- August 25, 2016
One of the country’s most beloved sports pastimes is coming back to full strength in the next month, as local youngsters return to the diamond to participate in Winter Garden Little League’s spring baseball season.
Last year, the league was forced to cancel its spring season due to COVID-19. It was able to get in its Sandlot Days, new league president Joshua Steele said. But what followed was months of waiting.
“There was a lot of up-in-the-air (conversation) that we might not have a season,” said Steele, who stepped into his presidential role in October. “I kept hearing from several different people who said they were worried about signing up because of exactly that — they were afraid there wouldn’t be a season or get shut down. So, some people have gone elsewhere to play travel ball or to the Babe Ruth League.”
The concern was understandable. In a letter sent Tuesday, Jan. 5, to families, Steele sought to calm nerves and noted the league was moving ahead with its season.
“Little League International is moving forward with the spring season, including (All Star) tournament play, and has provided us with guidance on how to conduct a full season while following recommendations from the CDC,” Steele wrote.
A few weeks ago, Steele said the fear in the community resulted in low registration numbers. Following the outreach, the league has seen a spike in participation.
Numbers are still a little lower than what they normally would be, but each division — from T-ball to juniors — will have a handful of teams each. T-ball has seen the most growth of all the age groups, thanks in part to lower fees.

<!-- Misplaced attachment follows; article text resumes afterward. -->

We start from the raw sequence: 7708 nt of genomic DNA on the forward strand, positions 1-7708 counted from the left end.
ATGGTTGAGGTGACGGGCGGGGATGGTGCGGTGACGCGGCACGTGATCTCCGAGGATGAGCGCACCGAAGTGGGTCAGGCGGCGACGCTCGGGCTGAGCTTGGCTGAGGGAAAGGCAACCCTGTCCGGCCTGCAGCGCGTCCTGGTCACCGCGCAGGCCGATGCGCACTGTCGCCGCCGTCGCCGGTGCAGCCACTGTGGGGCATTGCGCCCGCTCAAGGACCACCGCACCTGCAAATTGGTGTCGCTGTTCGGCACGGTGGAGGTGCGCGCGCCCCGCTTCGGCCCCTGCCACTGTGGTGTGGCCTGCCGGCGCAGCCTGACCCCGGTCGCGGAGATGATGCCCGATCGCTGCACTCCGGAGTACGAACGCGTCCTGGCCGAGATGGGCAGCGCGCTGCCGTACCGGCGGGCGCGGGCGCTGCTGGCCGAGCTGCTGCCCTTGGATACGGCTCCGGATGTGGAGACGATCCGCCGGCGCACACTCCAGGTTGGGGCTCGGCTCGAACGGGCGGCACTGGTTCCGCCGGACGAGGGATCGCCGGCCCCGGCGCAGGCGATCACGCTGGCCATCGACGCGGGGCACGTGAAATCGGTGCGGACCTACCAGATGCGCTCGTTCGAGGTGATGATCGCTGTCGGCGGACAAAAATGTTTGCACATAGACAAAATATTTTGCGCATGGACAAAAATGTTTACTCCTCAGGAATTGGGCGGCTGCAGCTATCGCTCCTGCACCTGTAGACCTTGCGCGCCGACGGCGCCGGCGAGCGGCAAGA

The registration deadline was extended to Friday, Jan. 29. Evaluations will take place the following day at WGLL Fields. The regular season will span 10 weeks beginning Monday, Feb. 22.
Although much has changed since last season, the rules implemented by the city of Winter Garden and the league haven’t, Steele said. Parents and fans in the stands still will be required to wear masks and practice social distancing, while coaches also will continue to wear masks. The biggest difference is limited concessions will be available.
“Everybody wants to get back to regular baseball, and that’s kind of the question we get asked all the time: ‘How normal is the season going to be, and what kind of restrictions are we going to have?’” Steele said. “We’re happy to tell them that if it’s just people wearing masks … it’s kind of a small price to pay to get back to Little League baseball.
“I’m extremely excited about,” he said. “I’ve been a part of the league since 2008 as either a coach or board member, so I kind of share the same sentiment as most of the people in the league that we’re just excited to get baseball back and get the kids on the field playing.”